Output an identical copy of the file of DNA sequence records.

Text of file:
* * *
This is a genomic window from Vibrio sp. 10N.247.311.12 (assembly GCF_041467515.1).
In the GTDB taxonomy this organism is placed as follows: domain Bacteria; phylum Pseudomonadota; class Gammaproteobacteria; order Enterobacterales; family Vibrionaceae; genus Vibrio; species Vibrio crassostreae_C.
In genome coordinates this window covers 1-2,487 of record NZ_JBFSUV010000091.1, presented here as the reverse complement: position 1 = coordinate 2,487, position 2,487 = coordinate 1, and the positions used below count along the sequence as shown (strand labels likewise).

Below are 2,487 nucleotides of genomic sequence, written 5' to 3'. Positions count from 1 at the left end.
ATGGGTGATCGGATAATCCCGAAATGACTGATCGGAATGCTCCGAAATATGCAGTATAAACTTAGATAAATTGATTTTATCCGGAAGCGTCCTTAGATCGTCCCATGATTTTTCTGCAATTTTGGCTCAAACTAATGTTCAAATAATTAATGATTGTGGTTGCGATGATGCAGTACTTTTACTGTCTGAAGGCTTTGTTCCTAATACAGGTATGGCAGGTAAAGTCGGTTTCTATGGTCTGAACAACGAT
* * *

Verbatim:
This is a genomic window from Vibrio sp. 10N.247.311.12 (assembly GCF_041467515.1).
In the GTDB taxonomy this organism is placed as follows: domain Bacteria; phylum Pseudomonadota; class Gammaproteobacteria; order Enterobacterales; family Vibrionaceae; genus Vibrio; species Vibrio crassostreae_C.
In genome coordinates this window covers 1-2,487 of record NZ_JBFSUV010000091.1, presented here as the reverse complement: position 1 = coordinate 2,487, position 2,487 = coordinate 1, and the positions used below count along the sequence as shown (strand labels likewise).

Below are 2,487 nucleotides of genomic sequence, written 5' to 3'. Positions count from 1 at the left end.
ATGGGTGATCGGATAATCCCGAAATGACTGATCGGAATGCTCCGAAATATGCAGTATAAACTTAGATAAATTGATTTTATCCGGAAGCGTCCTTAGATCGTCCCATGATTTTTCTGCAATTTTGGCTCAAACTAATGTTCAAATAATTAATGATTGTGGTTGCGATGATGCAGTACTTTTACTGTCTGAAGGCTTTGTTCCTAATACAGGTATGGCAGGTAAAGTCGGTTTCTATGGTCTGAACAACGAT